Of course you can’t go to Amsterdam and not see the Red Light District! Apart from wondering in amazement at the choice of career these young girls had opted for, or were maybe forced to do, I was more uncomfortable at seeing that nearly all the young men along this stretch were British…what does this say about us?! It was more cringing when I saw some guys going in to see a girl, and one brash looking man who walked out with his head held high as if he were proud of what he had done! I’m not prude but paying for sex has got to be the ultimate low for anyone! I sneakily took some photos although I risked being escorted away because its strictly not allowed.
I wasn’t sure whether the city’s frivolous side had mellowed or whether I was desensitised in the eight years since I’d been there, but there was a definite reduction in prostitution and drugs. Later I came to know this was as a result of the authorities looking to ‘clean up’ Amsterdam.
I’m sure the masses of, mainly male, tourists who flock to the city all year round, especially for stag weekends, would not be supportive of this. But I couldn’t help but wonder whether this would encourage tourists to see the other attractions that are not necessarily associated to Dam.
The Dutch are cosmopolitan, artistic people. Even in the smallest of café’s or restaurants, the décor is an eclectic mix of art deco, hip and new age. Even in the sweet shop displays, shop fronts and street flower displays – you find a hint of art in every corner.
Of course the Rembrandt and Van Gogh museums are a marvel to see. But you can’t help but sense art in the history, infrastructure and buildings. Everything seems so skilled about the city – the transport links, the discipline of cycling lanes, the cleanliness. It’s the first city I’ve been to where I was convinced I could work here.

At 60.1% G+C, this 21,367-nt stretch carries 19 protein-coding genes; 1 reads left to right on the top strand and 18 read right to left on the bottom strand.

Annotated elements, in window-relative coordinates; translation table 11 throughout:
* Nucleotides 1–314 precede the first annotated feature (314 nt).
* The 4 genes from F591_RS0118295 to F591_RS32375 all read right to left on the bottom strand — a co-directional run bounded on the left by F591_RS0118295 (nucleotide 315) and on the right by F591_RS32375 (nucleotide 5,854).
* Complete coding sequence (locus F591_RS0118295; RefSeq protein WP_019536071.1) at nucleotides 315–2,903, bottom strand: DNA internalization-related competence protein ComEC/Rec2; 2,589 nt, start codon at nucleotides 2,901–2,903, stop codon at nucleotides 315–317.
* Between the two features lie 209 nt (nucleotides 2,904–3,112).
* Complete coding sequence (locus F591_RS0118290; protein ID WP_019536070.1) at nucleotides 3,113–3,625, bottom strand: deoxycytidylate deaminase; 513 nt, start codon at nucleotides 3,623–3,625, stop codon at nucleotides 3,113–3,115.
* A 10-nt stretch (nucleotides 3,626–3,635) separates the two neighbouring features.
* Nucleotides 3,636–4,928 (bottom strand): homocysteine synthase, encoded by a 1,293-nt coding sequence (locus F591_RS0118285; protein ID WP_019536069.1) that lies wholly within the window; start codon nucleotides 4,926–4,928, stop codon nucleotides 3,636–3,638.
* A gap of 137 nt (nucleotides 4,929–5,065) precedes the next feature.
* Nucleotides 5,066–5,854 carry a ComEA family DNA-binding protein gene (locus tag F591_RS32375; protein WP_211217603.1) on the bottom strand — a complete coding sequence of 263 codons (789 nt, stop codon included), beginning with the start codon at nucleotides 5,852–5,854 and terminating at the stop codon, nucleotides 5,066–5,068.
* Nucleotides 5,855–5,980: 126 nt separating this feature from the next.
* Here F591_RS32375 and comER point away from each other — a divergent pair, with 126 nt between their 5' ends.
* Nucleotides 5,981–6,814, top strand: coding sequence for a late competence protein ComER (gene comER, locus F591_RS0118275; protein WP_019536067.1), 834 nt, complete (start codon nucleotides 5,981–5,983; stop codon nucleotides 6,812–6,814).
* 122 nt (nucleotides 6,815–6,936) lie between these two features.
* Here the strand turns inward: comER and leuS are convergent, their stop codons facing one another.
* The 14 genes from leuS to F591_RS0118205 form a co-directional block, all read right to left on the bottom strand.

And more importantly, the Dutch are the kindest and most helpful people. You can stop anyone going about their daily life and they will always make an effort to help you. Everyone knows English so language isn’t a barrier – how British of me to point that out! But they all seem so willing and approachable to assist a tourist in need. That’s pretty impressive.
I managed to mix work with play so experienced the night life too. And I can’t go far without shopping. It’s not a cheap city – as you would expect with any major capital – but the Dutch are stylish so you’re bound to be lured in to buy an accessory or garment (make that a few in my case!)
Amsterdam has a lot to offer. Maybe it’s the concerted effort to reduce prostitution and drugs that made me realise this, or the fact that I went with a more mature mindset than eight years ago. Back then I had said it wasn’t a city I was interested in revisiting. Now, I wouldn’t mind even living there for a few years!